Post by DaveC » Tue Oct 21, 2008 7:26 pm

Carl -

Nice, continuing work. Thanks for the pictures and cross-section drawing - a good clean design.

Do you have any ideas as to what the current density distribution might be across the extractor diameter: possibly gaussian, or uniform up to the walls, or something else, etc?? Any plans to measure it?

Dave Cooper

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Carl Willis
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Re: RF ion source, modified, with deuterium

Post by Carl Willis » Tue Oct 21, 2008 10:04 pm

Hi John,

Some similar ion sources have been built (George Miley's "ILLIBS" for instance) using solenoid electromagnets to enhance the discharge and / or focus the beam in the extraction region. The thought has occurred to me, and may be an issue I explore later on. For now, I use a ring of rare-earth magnets that can be moved pretty easily. There are indeed positions of these magnets that greatly increase extraction current. A combination of permanent magnets with electrical shimming magnets may be the ideal approach.

Matthew, the extraction voltage was -2900V here.

-Carl
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Carl Willis
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Re: RF ion source, modified, with deuterium

Post by Carl Willis » Tue Oct 21, 2008 10:29 pm

Hi Steven,

The RF here is 50W forward power. There are probably a couple dB of loss due to radiation resistance, heating up of the RG-233 lead, and various other factors, but this is basically a 50W discharge.

I've taken some precautions to limit the contribution of secondary electrons to the current measurement. The target is a cylinder of graphite that has a blind hole drilled in it where the beam enters it. This should geometrically restrict the escape of most electrons. Of course, I have no good way of telling quantitatively how effective this is.

-Carl
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Carl Willis
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Re: RF ion source, modified, with deuterium (a couple "glassblowing" pics)

Post by Carl Willis » Fri Nov 07, 2008 7:00 am

I replaced my $1 test tube and ceramic-washer anti-sputtering shield with a single piece of glass. The new glass may not be $1 anymore, but it is still a bargain compared to glass-metal adapters. Now the discharge "bottle" is butt-sealed to another piece of 19-mm tubing with a flat closure (made by blowing a hot, thin closed end of tubing into a graphite paddle); and a little hole, slightly smaller than the anode extraction hole, is blown in the seal so that ions can be extracted. No metal is directly exposed to the discharge anymore, and the ion source can be operated in any orientation.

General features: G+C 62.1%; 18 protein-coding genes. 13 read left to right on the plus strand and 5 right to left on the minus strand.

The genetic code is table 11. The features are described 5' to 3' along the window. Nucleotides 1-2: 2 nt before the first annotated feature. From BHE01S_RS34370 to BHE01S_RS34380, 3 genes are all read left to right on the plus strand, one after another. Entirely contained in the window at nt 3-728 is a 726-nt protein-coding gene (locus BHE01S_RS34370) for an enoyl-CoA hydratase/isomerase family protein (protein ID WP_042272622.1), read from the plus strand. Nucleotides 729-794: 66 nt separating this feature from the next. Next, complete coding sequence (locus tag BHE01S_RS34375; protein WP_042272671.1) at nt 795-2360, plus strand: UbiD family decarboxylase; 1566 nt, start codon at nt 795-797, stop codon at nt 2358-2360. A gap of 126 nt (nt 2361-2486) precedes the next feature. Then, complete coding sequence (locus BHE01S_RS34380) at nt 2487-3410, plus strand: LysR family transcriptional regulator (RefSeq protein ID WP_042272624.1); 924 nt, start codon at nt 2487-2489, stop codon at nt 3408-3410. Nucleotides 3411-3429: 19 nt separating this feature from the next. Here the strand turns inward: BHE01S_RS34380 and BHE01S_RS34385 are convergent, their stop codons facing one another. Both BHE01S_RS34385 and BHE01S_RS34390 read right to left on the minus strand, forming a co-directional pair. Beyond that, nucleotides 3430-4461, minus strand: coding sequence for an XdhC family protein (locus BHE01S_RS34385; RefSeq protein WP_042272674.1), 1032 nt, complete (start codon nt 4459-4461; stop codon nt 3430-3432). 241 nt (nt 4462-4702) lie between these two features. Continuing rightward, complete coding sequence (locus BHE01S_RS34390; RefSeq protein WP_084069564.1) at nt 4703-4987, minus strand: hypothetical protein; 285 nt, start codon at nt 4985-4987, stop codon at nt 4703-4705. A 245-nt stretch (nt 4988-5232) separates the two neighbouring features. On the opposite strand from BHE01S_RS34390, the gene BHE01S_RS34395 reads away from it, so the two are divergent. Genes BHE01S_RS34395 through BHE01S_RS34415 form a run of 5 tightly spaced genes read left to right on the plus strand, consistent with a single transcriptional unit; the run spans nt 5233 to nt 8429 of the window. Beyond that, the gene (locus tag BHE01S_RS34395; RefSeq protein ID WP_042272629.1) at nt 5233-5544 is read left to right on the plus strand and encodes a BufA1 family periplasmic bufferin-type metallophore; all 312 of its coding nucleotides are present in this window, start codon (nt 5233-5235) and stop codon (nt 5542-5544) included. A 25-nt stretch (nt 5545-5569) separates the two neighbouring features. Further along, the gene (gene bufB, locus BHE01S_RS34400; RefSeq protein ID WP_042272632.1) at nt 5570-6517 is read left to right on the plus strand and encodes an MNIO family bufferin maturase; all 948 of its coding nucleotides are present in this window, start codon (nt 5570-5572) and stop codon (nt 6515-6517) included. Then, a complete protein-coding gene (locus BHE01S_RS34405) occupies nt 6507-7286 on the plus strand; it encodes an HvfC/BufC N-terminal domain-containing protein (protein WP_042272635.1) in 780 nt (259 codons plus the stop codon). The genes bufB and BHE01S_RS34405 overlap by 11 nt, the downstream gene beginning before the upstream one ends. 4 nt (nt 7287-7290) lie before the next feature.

Photos show my primitive glassblowing equipment and a completed discharge bottle so that others may get some ideas. Being that I am not a human lathe, I can't rely on my hands alone to keep two glass tubes coaxial while rotating them and translating them at the same time, so we see the little fixture I made to accomplish this task. The two pieces of tubing are brought together in the jig while rotating in the torch flame, and the springs keep enough restraint on the tubing to keep it coaxial. A finished ion source bottle can be seen on the fixture.

A couple asides now. The best way to cut Pyrex tubing of this size and larger (I have tried many methods!): make a deep but short score mark on the tubing with a carbide knife-sharpener. Wet the score and continue drawing a bit of water about half-way around the circumference of the tube; this is important. Bring a tiny, ultra-hot flame, such as from the #1 tip for this National blowpipe, into brief tangential contact with the tubing a few mm ahead of the score on the DRY half of the tube. The tube will cleanly crack circumferentially on the WETTED side. Finish the job with a gentle tug.

My glassworking torch uses propane from a small $2 bottle (lasts many hours) and oxygen from a 5 LPM medical oxygen concentrator. These concentrators are fascinating but conceptually simple pieces of hardware that exploit the unique affinity of nitrogen for molecular sieve beds. Nitrogen is separated from the air, leaving oxygen and other trace gases. The torch loves it just fine, and you don't have to deal with the expense and nuisance of big gas cylinders.

Thanks to Mike Donovan and local pro glassblower Dean Horinek for their helpful advice on this new skill I'm figuring out.

-Carl